Netflix has again suffered a “soft” Q2, but analysts have warned that it can’t afford further subscription losses as a wave of SVOD competitors prepare to hit the market.
The streaming giant forecast in Q1 that it would add 5m global subscriptions in the second quarter, with 300,000 subs out of the US and 4.7m across international.
In reality, however, the business underestimated the impact of major price hikes in the US and overseas earlier this year – a factor that likely contributed to the service shedding 130,000 US subscribers in Q2 – a first for the business since 2011 – and adding just 2.8m international members.
“Our missed forecast was across all regions, but slightly more so in regions with price increases,” said Netflix in a letter to shareholders.
“We don’t believe competition was a factor since there wasn’t a material change in the competitive landscape during Q2…Rather, we think Q2’s content slate drove less growth in paid net adds than we anticipated.”
According to Ampere Analysis boss Guy Bisson, the major departure between Netflix’s weak Q2 results in 2018 versus this year’s story is that “it’s quite a massive difference from their guidance in Q1 and comes at a time when the competition hasn’t even launched yet.
“In Q1, they said we’re raising prices but don’t expect it to have any impact. And clearly, it has had an impact. Normally that wouldn’t matter, but it’s on the verge of a massive influx of competition.”
Bisson sets out two potential scenarios for Q3: either Netflix hits the 7m paid memberships it is forecasting for Q3 “and everyone forgets about Q2 very quickly”, or they miss again.
“And that’s when things will become very serious,” warns Bisson.
“It’s fine to run a TV company like an Internet company and go for massive growth at the expense of income, but at some point you have to make the switch to a revenue and income growth story. If they miss again, we will need to start seeing evidence that that switch is happening, and that the free cash flow deficit is starting to reduce, and debt is starting to come down as well.”
Looking ahead to Q2 in 2020, tech and media analyst Ben Keen adds: “Netflix will be holding back some key titles and marketing spend to come out fighting in the new year. However, it will undoubtedly get much ‘noisier’ in the market when the streaming consumer will be targeted by multiple players like never before.”
Keen reckons that maintaining a flat US subscriber base after a 20% price hike “is actually quite an achievement – particularly in an environment where pay TV operators have been losing customers at alarming rates.
“But as the US market gets more mature, Netflix is going to battle for more price-sensitive new customers. There were 1.6 times more international free trials in Q1 than new paying subscribers, so there is a risk that price rises will inhibit them from converting to paying customers and dampen international growth in Q3.”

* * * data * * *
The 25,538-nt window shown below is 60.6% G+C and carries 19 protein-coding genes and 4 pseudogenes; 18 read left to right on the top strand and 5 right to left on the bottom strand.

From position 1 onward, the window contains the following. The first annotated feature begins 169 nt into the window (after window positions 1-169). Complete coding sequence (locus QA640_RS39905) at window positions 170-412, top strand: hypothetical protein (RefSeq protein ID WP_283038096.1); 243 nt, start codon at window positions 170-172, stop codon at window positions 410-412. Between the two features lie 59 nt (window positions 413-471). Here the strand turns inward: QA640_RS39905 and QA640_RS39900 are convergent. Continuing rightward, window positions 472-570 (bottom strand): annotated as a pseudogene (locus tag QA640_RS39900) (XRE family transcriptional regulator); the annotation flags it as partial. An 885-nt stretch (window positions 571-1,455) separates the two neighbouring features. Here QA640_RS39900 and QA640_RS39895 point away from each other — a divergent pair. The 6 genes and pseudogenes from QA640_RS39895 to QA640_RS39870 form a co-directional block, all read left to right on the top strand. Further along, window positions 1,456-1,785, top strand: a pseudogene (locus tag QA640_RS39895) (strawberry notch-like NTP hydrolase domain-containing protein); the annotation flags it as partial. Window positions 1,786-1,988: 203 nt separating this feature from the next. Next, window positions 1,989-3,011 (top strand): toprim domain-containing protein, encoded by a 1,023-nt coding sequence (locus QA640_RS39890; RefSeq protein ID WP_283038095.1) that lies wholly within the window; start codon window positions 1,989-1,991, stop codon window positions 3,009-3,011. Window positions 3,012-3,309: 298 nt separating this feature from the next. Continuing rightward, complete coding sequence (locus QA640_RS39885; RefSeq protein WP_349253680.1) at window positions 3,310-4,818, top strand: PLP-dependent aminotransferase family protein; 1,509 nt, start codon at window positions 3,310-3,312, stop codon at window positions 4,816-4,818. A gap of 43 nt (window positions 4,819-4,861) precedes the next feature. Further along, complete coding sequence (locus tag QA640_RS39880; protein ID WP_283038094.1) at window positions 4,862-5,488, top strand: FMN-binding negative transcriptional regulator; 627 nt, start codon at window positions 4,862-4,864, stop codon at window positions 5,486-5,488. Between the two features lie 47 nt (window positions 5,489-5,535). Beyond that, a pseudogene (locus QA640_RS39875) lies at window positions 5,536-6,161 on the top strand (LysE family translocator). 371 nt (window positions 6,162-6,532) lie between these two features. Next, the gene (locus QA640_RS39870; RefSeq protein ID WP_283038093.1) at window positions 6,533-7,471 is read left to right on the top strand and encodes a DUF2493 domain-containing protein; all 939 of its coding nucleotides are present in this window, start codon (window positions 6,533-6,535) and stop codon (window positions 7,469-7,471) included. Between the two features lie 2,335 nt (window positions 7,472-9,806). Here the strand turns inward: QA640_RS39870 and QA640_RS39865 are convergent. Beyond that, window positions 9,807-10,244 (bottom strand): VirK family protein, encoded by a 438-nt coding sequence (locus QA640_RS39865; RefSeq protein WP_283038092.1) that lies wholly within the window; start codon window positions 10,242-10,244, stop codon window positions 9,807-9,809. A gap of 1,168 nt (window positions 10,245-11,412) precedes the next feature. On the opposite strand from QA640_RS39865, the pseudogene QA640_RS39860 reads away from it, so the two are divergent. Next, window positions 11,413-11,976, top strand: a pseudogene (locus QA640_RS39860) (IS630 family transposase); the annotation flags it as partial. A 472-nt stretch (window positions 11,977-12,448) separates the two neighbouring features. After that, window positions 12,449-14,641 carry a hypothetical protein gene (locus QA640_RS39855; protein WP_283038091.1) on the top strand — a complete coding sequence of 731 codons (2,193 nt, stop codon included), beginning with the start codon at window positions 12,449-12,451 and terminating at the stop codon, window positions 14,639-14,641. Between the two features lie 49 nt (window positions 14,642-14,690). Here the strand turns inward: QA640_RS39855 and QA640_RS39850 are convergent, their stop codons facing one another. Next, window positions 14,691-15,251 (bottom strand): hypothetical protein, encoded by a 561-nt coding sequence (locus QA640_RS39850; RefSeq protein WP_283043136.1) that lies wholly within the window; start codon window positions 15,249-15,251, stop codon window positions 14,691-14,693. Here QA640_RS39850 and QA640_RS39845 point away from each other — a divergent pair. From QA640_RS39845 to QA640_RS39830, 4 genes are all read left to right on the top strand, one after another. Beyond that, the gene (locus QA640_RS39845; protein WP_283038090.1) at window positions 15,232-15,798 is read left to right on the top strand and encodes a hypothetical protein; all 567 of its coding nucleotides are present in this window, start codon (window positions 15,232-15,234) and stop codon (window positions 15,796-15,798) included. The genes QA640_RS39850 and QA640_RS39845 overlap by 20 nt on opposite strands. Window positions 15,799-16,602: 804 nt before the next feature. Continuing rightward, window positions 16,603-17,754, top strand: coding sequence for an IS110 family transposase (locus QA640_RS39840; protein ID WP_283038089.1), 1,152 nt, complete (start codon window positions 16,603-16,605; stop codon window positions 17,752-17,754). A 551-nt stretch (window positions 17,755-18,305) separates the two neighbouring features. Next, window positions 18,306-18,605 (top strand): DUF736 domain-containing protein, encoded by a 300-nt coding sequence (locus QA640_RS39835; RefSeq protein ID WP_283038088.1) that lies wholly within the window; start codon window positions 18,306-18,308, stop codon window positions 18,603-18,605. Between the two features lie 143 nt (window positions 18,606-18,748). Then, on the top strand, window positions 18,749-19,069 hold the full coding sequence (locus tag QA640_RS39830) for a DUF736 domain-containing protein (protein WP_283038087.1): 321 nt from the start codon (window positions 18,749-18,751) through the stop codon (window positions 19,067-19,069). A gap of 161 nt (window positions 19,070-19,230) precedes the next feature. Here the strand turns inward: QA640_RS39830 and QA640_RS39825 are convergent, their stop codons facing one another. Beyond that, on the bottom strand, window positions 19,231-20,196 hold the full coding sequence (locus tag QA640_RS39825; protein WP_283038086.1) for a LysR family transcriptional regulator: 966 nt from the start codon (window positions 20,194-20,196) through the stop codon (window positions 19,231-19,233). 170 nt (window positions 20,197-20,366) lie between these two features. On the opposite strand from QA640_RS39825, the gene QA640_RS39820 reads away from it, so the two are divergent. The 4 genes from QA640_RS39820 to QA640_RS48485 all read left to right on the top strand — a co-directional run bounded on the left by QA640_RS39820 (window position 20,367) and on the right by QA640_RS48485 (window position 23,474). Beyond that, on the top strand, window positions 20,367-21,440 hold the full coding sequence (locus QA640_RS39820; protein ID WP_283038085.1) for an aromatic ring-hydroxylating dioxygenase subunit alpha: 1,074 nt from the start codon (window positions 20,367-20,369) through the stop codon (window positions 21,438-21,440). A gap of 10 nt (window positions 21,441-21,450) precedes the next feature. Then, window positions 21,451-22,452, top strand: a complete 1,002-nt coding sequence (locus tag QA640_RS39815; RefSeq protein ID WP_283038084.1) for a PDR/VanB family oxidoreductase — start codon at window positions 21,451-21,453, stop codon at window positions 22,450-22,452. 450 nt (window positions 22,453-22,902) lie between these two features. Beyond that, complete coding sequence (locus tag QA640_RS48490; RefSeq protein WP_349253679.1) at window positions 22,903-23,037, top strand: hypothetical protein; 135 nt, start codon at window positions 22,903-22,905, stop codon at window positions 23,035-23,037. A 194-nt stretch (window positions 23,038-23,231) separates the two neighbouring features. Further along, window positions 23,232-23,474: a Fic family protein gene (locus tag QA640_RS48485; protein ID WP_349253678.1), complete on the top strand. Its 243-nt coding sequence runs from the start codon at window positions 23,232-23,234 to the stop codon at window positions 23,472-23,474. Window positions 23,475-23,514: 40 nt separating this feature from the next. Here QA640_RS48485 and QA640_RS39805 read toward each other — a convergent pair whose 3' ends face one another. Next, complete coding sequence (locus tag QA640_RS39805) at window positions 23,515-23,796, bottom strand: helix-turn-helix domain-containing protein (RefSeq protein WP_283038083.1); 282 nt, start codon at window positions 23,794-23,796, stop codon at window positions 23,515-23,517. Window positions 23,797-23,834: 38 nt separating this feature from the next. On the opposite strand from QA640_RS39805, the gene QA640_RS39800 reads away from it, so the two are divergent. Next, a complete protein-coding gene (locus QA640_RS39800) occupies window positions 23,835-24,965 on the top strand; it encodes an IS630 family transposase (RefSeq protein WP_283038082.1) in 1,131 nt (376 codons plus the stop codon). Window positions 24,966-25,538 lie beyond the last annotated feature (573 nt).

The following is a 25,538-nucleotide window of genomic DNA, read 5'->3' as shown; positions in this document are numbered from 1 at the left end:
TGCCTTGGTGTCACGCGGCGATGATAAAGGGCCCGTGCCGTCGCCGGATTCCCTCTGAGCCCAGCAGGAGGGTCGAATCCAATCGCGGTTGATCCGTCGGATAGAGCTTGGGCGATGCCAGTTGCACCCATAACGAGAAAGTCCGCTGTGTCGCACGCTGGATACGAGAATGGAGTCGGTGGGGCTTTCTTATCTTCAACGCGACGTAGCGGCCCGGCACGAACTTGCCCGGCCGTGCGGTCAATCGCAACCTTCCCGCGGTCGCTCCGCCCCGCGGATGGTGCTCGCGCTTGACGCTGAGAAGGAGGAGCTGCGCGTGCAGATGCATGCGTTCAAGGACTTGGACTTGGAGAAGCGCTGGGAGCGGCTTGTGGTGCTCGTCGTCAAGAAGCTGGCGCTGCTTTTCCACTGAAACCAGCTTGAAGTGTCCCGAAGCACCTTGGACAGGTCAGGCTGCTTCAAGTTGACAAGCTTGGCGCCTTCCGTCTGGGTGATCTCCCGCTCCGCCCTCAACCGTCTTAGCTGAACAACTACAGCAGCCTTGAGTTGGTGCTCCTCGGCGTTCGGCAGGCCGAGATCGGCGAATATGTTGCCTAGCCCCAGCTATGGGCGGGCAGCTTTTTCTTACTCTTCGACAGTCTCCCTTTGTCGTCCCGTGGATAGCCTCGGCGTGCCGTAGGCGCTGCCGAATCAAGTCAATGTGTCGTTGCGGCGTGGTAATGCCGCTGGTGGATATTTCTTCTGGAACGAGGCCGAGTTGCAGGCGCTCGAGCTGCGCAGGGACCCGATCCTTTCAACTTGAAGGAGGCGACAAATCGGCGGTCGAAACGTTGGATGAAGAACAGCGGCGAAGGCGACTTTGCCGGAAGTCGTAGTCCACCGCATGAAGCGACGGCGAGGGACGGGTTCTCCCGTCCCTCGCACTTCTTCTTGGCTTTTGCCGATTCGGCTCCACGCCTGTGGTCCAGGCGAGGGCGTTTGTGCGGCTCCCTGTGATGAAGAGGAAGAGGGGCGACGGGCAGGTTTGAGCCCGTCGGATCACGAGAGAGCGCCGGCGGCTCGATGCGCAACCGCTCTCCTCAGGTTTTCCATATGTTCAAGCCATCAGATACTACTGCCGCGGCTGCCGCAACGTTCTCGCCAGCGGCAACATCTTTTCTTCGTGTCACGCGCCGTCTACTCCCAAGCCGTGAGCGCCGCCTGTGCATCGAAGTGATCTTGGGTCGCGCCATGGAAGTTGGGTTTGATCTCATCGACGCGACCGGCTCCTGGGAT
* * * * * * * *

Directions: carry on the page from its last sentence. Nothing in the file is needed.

Too late to scale back on content
Netflix made a point of discussing the latest series of Stranger Things, which launched on 4 July, and how it will make an impact in Q3 results.
The service claimed record viewership for the show, noting that at least 26.3m Americans caught at least a portion of the programme over the Fourth of July holiday weekend – none of which, however, can be compared against standard ratings systems that provide benchmark figures.
Bisson reckons that Netflix’s over-reliance on a show such as Stranger Things to bolster Q3 sheds light on an inherent problem for the service.
“It shows how dependent they are on the short term as it relates to originals. Because Stranger Things will have an impact and it’ll be a Q3 impact, but by Q4 they will need something else. It is more of the studio content like Friends that gives them more stability and that’s the stuff they’re going to be losing.”
The emphasis, then, for Netflix will be honing in on the assembly line of originals coming through the platform, and investing heavily in more mainstay brands that can better prop up its Q2 slate, and retain subscribers.
The issue, says Bisson, is that with competition nipping at its heels, Netflix simply “can’t pull back on the content”.
“This is not the time to be cutting costs or looking to scale back in any way on their own content investment because of the competition, and that’s why the timing is so interesting on this sudden miss on their quarter against what they predicted,” he says.
“If we didn’t have all these new things about to happen, it would be a much smaller story. Because there are all these things they do: clamp down on password sharing and make it much more difficult to do that, and think about scaling back on content investment. But they can’t do any of that because of the competition.”